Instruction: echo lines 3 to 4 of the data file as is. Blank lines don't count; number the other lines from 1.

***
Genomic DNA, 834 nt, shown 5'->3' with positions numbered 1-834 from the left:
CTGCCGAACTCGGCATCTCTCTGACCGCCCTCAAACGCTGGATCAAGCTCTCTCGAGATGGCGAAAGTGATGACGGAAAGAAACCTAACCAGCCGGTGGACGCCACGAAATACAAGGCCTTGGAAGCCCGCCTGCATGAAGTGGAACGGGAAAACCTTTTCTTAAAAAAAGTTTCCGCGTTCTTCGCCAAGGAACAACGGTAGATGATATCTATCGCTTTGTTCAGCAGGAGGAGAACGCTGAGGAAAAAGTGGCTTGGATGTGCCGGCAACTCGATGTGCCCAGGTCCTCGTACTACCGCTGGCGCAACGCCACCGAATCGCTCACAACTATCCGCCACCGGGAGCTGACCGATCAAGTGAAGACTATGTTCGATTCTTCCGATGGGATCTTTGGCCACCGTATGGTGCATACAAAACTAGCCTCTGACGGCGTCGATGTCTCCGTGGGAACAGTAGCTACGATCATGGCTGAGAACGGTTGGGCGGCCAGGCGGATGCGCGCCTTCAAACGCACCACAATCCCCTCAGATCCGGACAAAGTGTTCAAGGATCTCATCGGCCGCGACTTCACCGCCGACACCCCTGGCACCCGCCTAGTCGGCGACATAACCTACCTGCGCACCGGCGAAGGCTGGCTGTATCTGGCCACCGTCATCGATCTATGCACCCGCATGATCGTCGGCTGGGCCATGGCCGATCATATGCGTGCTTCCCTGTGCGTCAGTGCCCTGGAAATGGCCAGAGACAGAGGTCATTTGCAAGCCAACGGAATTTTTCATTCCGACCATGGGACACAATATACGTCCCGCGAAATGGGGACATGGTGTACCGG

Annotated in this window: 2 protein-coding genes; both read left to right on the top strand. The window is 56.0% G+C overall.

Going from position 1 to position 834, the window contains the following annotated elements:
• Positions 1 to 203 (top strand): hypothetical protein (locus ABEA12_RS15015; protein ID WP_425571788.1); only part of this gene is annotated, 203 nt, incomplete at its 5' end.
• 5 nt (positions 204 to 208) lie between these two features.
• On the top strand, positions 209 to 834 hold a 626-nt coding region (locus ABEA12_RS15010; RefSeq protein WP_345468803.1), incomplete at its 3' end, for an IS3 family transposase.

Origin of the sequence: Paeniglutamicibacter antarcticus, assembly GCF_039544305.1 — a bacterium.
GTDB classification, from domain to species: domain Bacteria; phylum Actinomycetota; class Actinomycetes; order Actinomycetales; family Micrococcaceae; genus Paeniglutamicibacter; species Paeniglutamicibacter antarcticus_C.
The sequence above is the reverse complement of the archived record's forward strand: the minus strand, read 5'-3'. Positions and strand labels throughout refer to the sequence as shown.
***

Annotated in this window: 2 protein-coding genes; both read left to right on the top strand. The window is 56.0% G+C overall.

Going from position 1 to position 834, the window contains the following annotated elements: